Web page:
Six Thinking Hats (6TH) was developed by internationally respected consultant Edward de Bono. His work is now widely used in education and business.
The technique is based on the idea that there are six imaginary hats. Each hat is a different colour, and represents a different type of thinking. When you ‘put on’ a hat, you operate exclusively in that mode of thinking. When you change from one hat to another, you change thinking modes. And importantly everyone thinks the same way at the same time – so avoiding futile positive versus negative conflict.
De Bono uses a hats metaphor because:
DeBono developed the technique having noticed that when critical or contentious decisions need to be made, teams can find themselves in deadlock, unable to make a decision and move forward. And there are times when teams get stuck in a rut, simply recycling the same ideas or variations on the same theme. This latter is especially challenging when what’s actually needed is some focused creative thinking to drive meaningful and innovative changes to what the team does or how they do it.
So how do we bring fractious discussions to a conclusion acceptable to all, or open up new ways of thinking? De Bono’s answer was to devise a framework for focused, systematic thinking – the Six Thinking Hats.
De Bono chose six hats to cover the different approaches to thinking he’d identified, and he gave them different colour to allow easy association and visualisation. Each coloured hat represents a particular type of thinking, each with its own ‘rules’ about that type of thinking.
6TH requires everyone taking part in a discussion or in the decision-making to ‘put on’ the same hat at the same time and only use that hat at that time. By moving through the different ways of thinking collectively a more rounded approach is taken to appraising an idea, and new avenues of discussion are often uncovered.
Importantly De Bono emphasised that 6TH was about modes of behaviour and not individual personalities. Of course, many people have a preference for certain types of thinking. (And in the world of business ‘critical’ thinking is highly regarded, whereas in the arts ‘creative’ thinking is more often praised.) So when there are two or more people with different preferences involved in a discussion it can, not surprisingly, be very hard to get consensus as each person is convinced theirs is the most accurate point of view. By requiring everyone to use the same hat – way of thinking – at the same time, 6TH both ensures everyone has the opportunity to air their views and that every angle of the issue is properly explored. And you get a full and open discussion with everyone working together.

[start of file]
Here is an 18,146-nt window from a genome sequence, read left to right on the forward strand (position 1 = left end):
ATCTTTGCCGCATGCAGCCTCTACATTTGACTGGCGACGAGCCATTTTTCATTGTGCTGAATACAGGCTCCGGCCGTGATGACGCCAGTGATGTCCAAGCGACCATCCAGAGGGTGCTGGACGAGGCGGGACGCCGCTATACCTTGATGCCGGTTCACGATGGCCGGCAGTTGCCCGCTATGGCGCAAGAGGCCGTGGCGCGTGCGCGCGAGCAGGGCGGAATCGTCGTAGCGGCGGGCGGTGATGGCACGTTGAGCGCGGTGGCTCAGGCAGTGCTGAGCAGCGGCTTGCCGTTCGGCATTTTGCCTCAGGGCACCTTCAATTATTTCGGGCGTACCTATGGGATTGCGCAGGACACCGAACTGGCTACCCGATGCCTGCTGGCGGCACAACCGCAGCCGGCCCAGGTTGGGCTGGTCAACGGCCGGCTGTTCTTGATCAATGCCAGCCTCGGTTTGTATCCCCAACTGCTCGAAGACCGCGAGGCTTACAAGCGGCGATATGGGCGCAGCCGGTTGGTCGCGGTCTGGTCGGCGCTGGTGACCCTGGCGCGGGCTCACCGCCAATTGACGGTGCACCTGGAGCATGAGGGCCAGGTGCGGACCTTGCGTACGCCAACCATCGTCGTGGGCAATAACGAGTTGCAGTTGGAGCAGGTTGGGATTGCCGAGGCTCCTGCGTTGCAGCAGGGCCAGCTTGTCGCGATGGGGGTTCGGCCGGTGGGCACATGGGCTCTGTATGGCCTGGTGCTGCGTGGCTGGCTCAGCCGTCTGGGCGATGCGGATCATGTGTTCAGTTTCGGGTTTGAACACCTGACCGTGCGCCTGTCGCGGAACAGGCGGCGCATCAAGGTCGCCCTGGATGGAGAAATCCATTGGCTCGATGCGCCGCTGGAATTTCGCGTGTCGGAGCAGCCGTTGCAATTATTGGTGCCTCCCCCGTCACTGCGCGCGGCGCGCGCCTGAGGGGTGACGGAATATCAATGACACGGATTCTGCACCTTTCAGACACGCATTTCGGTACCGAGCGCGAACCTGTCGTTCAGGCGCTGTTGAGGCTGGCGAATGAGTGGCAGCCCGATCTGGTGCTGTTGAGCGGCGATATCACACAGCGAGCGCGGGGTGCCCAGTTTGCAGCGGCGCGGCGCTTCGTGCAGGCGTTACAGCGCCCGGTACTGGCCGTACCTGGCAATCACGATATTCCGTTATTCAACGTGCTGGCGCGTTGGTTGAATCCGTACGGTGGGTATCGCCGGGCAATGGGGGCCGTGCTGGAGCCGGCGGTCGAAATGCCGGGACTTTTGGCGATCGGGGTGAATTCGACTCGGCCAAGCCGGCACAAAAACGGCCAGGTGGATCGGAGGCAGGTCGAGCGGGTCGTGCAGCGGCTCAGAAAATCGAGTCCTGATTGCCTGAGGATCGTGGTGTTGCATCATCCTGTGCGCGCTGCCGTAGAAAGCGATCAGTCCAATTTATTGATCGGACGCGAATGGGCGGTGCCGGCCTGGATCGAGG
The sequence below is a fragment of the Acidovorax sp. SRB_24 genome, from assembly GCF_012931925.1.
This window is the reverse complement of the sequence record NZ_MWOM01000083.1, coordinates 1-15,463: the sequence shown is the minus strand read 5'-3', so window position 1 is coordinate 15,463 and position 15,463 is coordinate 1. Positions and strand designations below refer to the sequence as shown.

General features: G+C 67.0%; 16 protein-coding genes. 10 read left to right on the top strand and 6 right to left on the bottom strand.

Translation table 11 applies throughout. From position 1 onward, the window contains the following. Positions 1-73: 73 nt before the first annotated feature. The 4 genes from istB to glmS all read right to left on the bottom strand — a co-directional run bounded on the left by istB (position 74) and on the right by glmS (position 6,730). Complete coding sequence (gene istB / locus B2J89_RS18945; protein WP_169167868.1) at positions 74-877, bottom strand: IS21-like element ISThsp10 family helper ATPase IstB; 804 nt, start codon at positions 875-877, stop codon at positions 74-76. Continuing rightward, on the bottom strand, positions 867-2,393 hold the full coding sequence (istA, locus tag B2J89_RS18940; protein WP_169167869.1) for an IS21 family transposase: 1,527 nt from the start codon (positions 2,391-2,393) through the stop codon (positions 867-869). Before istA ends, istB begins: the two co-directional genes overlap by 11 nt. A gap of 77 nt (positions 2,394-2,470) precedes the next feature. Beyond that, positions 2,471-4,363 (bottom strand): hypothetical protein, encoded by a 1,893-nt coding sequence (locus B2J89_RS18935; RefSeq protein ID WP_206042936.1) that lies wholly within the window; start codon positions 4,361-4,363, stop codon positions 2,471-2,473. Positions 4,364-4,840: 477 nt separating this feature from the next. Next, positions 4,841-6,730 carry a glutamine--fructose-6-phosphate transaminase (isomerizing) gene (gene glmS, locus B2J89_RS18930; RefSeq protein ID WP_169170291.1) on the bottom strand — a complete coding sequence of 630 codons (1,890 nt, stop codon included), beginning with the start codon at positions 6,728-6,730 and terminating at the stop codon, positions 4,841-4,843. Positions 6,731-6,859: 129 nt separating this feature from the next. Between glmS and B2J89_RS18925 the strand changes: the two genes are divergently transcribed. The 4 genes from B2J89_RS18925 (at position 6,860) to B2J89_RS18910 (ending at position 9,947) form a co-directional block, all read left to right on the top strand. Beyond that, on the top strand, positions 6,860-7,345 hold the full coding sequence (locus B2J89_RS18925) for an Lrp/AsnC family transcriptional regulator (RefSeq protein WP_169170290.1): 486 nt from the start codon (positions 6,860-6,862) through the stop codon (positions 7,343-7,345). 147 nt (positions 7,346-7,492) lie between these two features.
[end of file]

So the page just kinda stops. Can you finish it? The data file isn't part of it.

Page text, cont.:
This hat is all about factual, observable data. It looks at what is known and what information could be missing. The association is with paper, on which ‘facts’ are recorded.
This hat about feelings, insights and intuition. It focuses on what people feel about the issue under discussion. Importantly, there’s no need to rationalise or explain.
Sunshine and optimism is represented here. The team all think about the possible advantages, benefits or opportunities an idea can present.
Black like lawyers’ robes, this hat is the opposite of the yellow hat. The focus here is on problems, risks and challenges that this idea might pose.
Representing new growth, this hat asks the team to consider new approaches or to build on and improve an existing approach. This hat is often used in a brainstorm to generate ideas.
For blue-skies and oversight. Unlike all the other hats, the Blue Hat is only worn by one person, who chairs the discussion. The Blue Hat wearer, with agreement, defines the process – what de Bono calls the pre-set sequence (see below) – and ensures everyone wears the right hat at the right time. This hat also summarises discussions and pulls out the conclusions/next steps.
De Bono encouraged different sequences of hats, called a pre-set sequence, to enable different types of discussions: so one set for innovation, one set for risk analysis, one set to promote discussion.
6TH can be used to help progress discussions, achieve consensus and drive innovation. Here are some examples of how we’ve used it with our clients.
6TH is very useful as a facilitation tool, setting a structure for the discussion A pre-set sequence for the hats can be agreed at the start, depending on the type of discussion. Taking on the Blue Hat, the facilitator can then oversee the process, and keep the discussion moving through the hat sequence at the agreed intervals.
6TH is a great tool for recognising when a group of people have fallen into 1-hat thinking and the discussion is going nowhere. The facilitator then needs to move the group on to a different hat to open up the discussion. For example, we’ve found when facilitating teams who are looking for new ideas for projects, or wanting to make changes to internal processes, such as reducing the amount of internal bureaucracy, that there can be a tendency towards Black Hat thinking. People concentrate on the problems or obstacles to doing something new or different. “That will never work,” “Our processes don’t allow that to happen.” They then get stuck in a rut, always concentrating on the ‘why we shouldn’t’ and as a result nothing changes and no new ideas are taken forward.